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Experts warn after researcher goes missing in wilderness

chinadaily.com.cn| Updated: July 27, 2022 L M S


Lin Xiubing (left) and Wu Lei pose for a photo during a field survey. [Photo/people.cn]

Experts caution against the danger of carrying out field research in uninhabited areas after a scientist went missing and was eventually rescued in the wilderness in Northwest China, CCTV News reported.

Lin Xiubin, a professor of geology at Zhejiang University, got lost while conducting field research in an area featuring Yadan landform in Haixi Mongolian and Tibetan autonomous prefecture in Northwest China's Qinghai province on Saturday evening.

According to Wu Lei, another member of the research team, Lin's mobile phone ran out of power when he headed to the agreed gathering point in Lenghu town after concluding a research mission on the day. After he failed to meet the other members at the scheduled time, Lin set out to search for them, only to lose his way.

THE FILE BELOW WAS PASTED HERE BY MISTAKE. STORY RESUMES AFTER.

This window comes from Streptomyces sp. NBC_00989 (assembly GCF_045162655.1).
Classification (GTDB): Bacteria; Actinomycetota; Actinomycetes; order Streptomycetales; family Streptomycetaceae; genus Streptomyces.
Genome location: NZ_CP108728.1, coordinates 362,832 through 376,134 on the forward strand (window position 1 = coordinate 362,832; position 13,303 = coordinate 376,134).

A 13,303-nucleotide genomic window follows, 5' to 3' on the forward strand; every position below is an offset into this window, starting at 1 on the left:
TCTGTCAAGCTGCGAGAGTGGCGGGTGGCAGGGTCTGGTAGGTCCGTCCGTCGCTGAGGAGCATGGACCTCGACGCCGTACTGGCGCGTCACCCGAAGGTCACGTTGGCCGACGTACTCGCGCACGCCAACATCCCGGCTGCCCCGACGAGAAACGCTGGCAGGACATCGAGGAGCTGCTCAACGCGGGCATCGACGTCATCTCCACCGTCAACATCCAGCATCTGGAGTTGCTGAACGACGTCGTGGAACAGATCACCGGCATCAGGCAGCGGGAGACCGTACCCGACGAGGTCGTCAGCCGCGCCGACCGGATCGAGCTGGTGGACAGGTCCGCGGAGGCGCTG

After receiving the report that Lin was missing, the local governments sent 20 rescue teams to look for him. More than 90 people and 25 vehicles as well as drones participated in the search efforts.

After 22 hours of continuous search, Lin was found on Monday morning. He was sent to the hospital by helicopter and is in good condition now.

With an average attitude of 2,800 meters, the area where Lin's team carried out research is cold, windy and extremely dry, where the temperature difference between day and night can reach. It looks like the surface of Mars and is popular among enthusiasts of Mars and science fiction.

Scientists said conducting research in the wilderness where natural environments are hostile is full of danger.

"In places where GPS signals are weak, it is easy for one to get lost," Deng Shoujing, a geological scientist, said.

Usually, a geological scientist would only set out for a field research trip after getting a full understanding of local conditions and being equipped with necessary tools and equipment such as satellite phones, oxygen bags and oxygen saturation meters, he said.

Qu Jianli, a postgraduate student of geology at Zhejiang Gongshang University, said in addition to huge temperature difference, researchers also face the danger of being attacked by wild animals at night.

Zhu Yanjie, an expert on wildness survival, said in case someone is lost in the wilderness, they should stay calm and try to conserve energy and wait for rescue using every possible means.

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